We arrived in Tahiti just in time for the Tahiti-Moorea Sailing Rendezvous in mid-June and never left until early August. We didn't expect to like Pape'ete and Tahiti as much as we did. We've read about its beauty and allure since we were kids, but we'd also heard many reports of how expensive and commercial it was, and how “it's not like it used to be”. Perhaps all those negatives are true, but Tahiti, in our estimation, was definitely a terrific place to visit and a welcome respite after the long passage across the Pacific to get there.
We berthed at the city marina in downtown Pape'ete and it's hard to describe the thrill of being there. I kept pinching myself to make sure this was real and every time I did, we were still in Pape'ete. We woke early each morning to the sounds of the market vendors setting out their wares and the chatter of early morning shoppers buying their fresh veggies and fruits. The delicious, inviting smell of freshly baked baguettes and croissants wafted along Boulevard Pomare and beckoned us to the market. This truly is the stuff dreams are made of!
Visually the marketplace was astounding...total sensory candy! A huge fresh veggies/fruit market, fresh bread and pastry stalls, fresh fish, butcher shops, a fresh flower market and a whole cadre of craftsmen selling everything from cheap souvenirs to well-crafted carvings, baskets, black pearls and island specialties. On the second level of the market, there was a perimeter of shops, boutiques and cafes...even a tattoo parlor...with bridges crossing from one side to the other affording wonderful views of the thriving market below.
Pape'ete is a “big” little city. We wandered the streets day and night, taking it all in. Street names like Rue Gaugin and place names like Parc Bougainville caught our attention. Sidewalk cafes enticed us in; musicians played on street corners. The people were warm and welcoming. We drank the local Hinano beer and tried poisson cru, raw, fresh fish marinated in lime and coconut milk … outstanding. We visited the Pearl Museum, innumerable crafts bazaars, watched dancing and singing demonstrations and competitions and even participated in some competitive Polynesian games.
One major attraction for us was the Carrefour Supermarche. Oh, my! After months trading for local fruits and only being able to purchase outdated, minimal supplies in tiny one-room, three-shelf “stores”, here in the middle of the South Pacific, was one of the best supermarkets we'd ever visited … bar none. Carrefour stocked everything in a modern, beautiful store … shelves filled with items, absolute luxuries, we hadn't seen in ages: fresh cheeses, breads, freshly prepared salads, a deli, mountains of fresh fruits and veggies, French wines. We came out with our overfilled shopping cart and smiling, happy faces.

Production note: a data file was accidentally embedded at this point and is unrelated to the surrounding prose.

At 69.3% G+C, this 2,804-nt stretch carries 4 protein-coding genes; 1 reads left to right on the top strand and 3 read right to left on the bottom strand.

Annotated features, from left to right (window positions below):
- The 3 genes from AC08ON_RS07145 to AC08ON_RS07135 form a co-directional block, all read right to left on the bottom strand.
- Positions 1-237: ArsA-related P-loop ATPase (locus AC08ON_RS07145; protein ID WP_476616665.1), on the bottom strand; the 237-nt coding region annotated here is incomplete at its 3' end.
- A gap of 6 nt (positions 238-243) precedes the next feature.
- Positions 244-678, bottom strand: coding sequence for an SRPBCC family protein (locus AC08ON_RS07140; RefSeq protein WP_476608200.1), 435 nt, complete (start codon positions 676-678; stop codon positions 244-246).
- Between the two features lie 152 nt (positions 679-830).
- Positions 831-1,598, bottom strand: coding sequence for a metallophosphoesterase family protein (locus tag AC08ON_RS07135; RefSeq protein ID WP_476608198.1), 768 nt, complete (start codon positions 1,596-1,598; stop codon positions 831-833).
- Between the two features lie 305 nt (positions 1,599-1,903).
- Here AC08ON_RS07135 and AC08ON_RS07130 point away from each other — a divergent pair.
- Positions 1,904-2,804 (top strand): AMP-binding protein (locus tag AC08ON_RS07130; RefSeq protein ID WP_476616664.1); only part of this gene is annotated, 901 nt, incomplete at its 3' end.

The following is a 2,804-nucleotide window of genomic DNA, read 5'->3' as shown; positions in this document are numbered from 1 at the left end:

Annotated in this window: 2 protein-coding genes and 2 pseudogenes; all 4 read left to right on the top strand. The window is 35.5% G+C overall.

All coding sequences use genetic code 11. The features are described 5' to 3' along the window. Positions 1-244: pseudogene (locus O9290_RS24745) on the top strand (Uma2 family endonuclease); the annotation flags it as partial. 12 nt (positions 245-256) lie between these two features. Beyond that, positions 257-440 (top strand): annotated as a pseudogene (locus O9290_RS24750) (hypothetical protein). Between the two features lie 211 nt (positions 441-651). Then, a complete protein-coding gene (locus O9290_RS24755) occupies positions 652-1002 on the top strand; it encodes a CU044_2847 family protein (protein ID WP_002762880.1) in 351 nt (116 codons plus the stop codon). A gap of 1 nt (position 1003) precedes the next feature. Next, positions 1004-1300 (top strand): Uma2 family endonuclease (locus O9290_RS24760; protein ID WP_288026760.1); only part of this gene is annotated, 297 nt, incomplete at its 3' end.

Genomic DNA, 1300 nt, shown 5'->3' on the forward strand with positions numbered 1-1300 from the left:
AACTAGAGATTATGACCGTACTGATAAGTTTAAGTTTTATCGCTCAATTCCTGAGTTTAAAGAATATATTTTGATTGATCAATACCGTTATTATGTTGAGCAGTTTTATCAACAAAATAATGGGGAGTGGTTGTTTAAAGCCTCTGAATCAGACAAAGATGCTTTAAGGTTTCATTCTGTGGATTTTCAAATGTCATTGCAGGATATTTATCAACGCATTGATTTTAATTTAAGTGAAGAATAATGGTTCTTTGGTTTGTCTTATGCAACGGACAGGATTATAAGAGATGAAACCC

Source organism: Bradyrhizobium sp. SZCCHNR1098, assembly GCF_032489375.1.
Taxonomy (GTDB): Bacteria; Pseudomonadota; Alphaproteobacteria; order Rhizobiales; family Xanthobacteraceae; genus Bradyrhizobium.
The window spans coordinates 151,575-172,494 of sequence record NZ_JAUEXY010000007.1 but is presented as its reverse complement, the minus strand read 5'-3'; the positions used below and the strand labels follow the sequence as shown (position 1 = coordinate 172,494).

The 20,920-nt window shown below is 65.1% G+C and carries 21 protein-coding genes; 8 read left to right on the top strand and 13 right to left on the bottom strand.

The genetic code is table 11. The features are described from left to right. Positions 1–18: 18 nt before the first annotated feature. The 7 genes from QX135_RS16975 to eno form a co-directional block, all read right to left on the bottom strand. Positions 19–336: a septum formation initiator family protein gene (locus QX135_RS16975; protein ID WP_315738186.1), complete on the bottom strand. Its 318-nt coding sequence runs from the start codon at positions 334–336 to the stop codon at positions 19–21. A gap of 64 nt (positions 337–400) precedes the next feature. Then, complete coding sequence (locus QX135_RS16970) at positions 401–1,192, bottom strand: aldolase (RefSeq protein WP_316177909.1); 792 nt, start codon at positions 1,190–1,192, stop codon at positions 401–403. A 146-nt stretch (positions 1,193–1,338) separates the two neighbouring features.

We were soon to discover, however, that there's much more to Tahiti than just Pape'ete and we were keen to venture outside the city to explore a bit. Car rentals are not cheap...about $100 US/day plus the cost of gasoline (~$5/gallon). The bus system in-town Pape'ete (Le Truck) is quite good, but venturing outside of town is less convenient. We originally considered sharing a rental car with friends, but our stay in a boatyard over a weekend afforded us the unexpected bonus of having a free car at our disposal and we took advantage of it.
The map of Tahiti looks like a tilted figure eight. The island is actually separated into two parts connected by a narrow isthmus: Tahiti Nui being the larger, most developed and populated part and Tahiti Iti, the smaller, more rural area. The well-maintained coastal highway around Tahiti Nui is about 70 mi (114 km) and a trip around the island, including a side trip to Tahiti Iti, can easily be done in a day. We had collected several brochures from the Tourist Office in downtown Pape'ete, but Lonely Planet Tahiti was actually our guide of choice. We traveled clockwise around the island as suggested in the guide, stopping at scenic vistas and points of interest along the way.